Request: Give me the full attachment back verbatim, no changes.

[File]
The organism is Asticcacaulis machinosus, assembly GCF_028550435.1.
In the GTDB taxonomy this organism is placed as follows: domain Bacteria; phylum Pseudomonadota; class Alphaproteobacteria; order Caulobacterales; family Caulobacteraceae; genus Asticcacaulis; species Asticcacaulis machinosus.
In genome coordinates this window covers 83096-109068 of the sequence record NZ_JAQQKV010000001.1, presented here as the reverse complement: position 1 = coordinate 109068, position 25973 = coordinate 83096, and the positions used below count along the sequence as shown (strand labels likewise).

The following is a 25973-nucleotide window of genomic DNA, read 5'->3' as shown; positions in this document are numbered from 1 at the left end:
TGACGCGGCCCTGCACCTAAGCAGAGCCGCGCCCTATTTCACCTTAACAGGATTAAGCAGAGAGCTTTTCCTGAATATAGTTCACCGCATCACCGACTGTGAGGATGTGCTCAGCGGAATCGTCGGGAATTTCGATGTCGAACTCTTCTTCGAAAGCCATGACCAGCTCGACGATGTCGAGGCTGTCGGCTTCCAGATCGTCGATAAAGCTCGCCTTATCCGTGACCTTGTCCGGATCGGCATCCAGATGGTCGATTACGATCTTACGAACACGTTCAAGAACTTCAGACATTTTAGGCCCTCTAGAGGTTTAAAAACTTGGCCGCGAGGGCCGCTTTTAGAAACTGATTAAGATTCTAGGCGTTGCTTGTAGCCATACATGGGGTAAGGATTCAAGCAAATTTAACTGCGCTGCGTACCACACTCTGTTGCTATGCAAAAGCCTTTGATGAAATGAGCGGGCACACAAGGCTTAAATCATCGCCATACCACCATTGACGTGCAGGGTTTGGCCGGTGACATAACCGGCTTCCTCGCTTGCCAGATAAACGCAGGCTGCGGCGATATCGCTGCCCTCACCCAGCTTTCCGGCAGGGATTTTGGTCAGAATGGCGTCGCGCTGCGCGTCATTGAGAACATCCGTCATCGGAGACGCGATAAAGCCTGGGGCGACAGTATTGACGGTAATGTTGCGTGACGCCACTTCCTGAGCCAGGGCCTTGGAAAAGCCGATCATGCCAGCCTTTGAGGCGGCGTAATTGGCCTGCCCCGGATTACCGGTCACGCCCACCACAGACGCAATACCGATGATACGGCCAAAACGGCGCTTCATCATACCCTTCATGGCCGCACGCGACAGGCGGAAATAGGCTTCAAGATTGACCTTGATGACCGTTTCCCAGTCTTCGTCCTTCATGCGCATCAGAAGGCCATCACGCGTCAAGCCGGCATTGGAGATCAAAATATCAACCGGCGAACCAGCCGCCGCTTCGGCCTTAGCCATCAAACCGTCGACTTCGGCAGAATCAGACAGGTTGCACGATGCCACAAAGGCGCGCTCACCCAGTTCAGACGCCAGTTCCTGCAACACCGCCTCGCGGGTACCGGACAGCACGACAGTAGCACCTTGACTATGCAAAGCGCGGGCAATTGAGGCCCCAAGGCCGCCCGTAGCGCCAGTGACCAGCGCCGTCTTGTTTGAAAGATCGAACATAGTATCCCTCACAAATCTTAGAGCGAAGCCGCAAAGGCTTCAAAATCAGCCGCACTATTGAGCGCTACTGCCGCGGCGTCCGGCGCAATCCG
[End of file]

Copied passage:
The organism is Asticcacaulis machinosus, assembly GCF_028550435.1.
In the GTDB taxonomy this organism is placed as follows: domain Bacteria; phylum Pseudomonadota; class Alphaproteobacteria; order Caulobacterales; family Caulobacteraceae; genus Asticcacaulis; species Asticcacaulis machinosus.
In genome coordinates this window covers 83096-109068 of the sequence record NZ_JAQQKV010000001.1, presented here as the reverse complement: position 1 = coordinate 109068, position 25973 = coordinate 83096, and the positions used below count along the sequence as shown (strand labels likewise).

The following is a 25973-nucleotide window of genomic DNA, read 5'->3' as shown; positions in this document are numbered from 1 at the left end:
TGACGCGGCCCTGCACCTAAGCAGAGCCGCGCCCTATTTCACCTTAACAGGATTAAGCAGAGAGCTTTTCCTGAATATAGTTCACCGCATCACCGACTGTGAGGATGTGCTCAGCGGAATCGTCGGGAATTTCGATGTCGAACTCTTCTTCGAAAGCCATGACCAGCTCGACGATGTCGAGGCTGTCGGCTTCCAGATCGTCGATAAAGCTCGCCTTATCCGTGACCTTGTCCGGATCGGCATCCAGATGGTCGATTACGATCTTACGAACACGTTCAAGAACTTCAGACATTTTAGGCCCTCTAGAGGTTTAAAAACTTGGCCGCGAGGGCCGCTTTTAGAAACTGATTAAGATTCTAGGCGTTGCTTGTAGCCATACATGGGGTAAGGATTCAAGCAAATTTAACTGCGCTGCGTACCACACTCTGTTGCTATGCAAAAGCCTTTGATGAAATGAGCGGGCACACAAGGCTTAAATCATCGCCATACCACCATTGACGTGCAGGGTTTGGCCGGTGACATAACCGGCTTCCTCGCTTGCCAGATAAACGCAGGCTGCGGCGATATCGCTGCCCTCACCCAGCTTTCCGGCAGGGATTTTGGTCAGAATGGCGTCGCGCTGCGCGTCATTGAGAACATCCGTCATCGGAGACGCGATAAAGCCTGGGGCGACAGTATTGACGGTAATGTTGCGTGACGCCACTTCCTGAGCCAGGGCCTTGGAAAAGCCGATCATGCCAGCCTTTGAGGCGGCGTAATTGGCCTGCCCCGGATTACCGGTCACGCCCACCACAGACGCAATACCGATGATACGGCCAAAACGGCGCTTCATCATACCCTTCATGGCCGCACGCGACAGGCGGAAATAGGCTTCAAGATTGACCTTGATGACCGTTTCCCAGTCTTCGTCCTTCATGCGCATCAGAAGGCCATCACGCGTCAAGCCGGCATTGGAGATCAAAATATCAACCGGCGAACCAGCCGCCGCTTCGGCCTTAGCCATCAAACCGTCGACTTCGGCAGAATCAGACAGGTTGCACGATGCCACAAAGGCGCGCTCACCCAGTTCAGACGCCAGTTCCTGCAACACCGCCTCGCGGGTACCGGACAGCACGACAGTAGCACCTTGACTATGCAAAGCGCGGGCAATTGAGGCCCCAAGGCCGCCCGTAGCGCCAGTGACCAGCGCCGTCTTGTTTGAAAGATCGAACATAGTATCCCTCACAAATCTTAGAGCGAAGCCGCAAAGGCTTCAAAATCAGCCGCACTATTGAGCGCTACTGCCGCGGCGTCCGGCGCAATCCG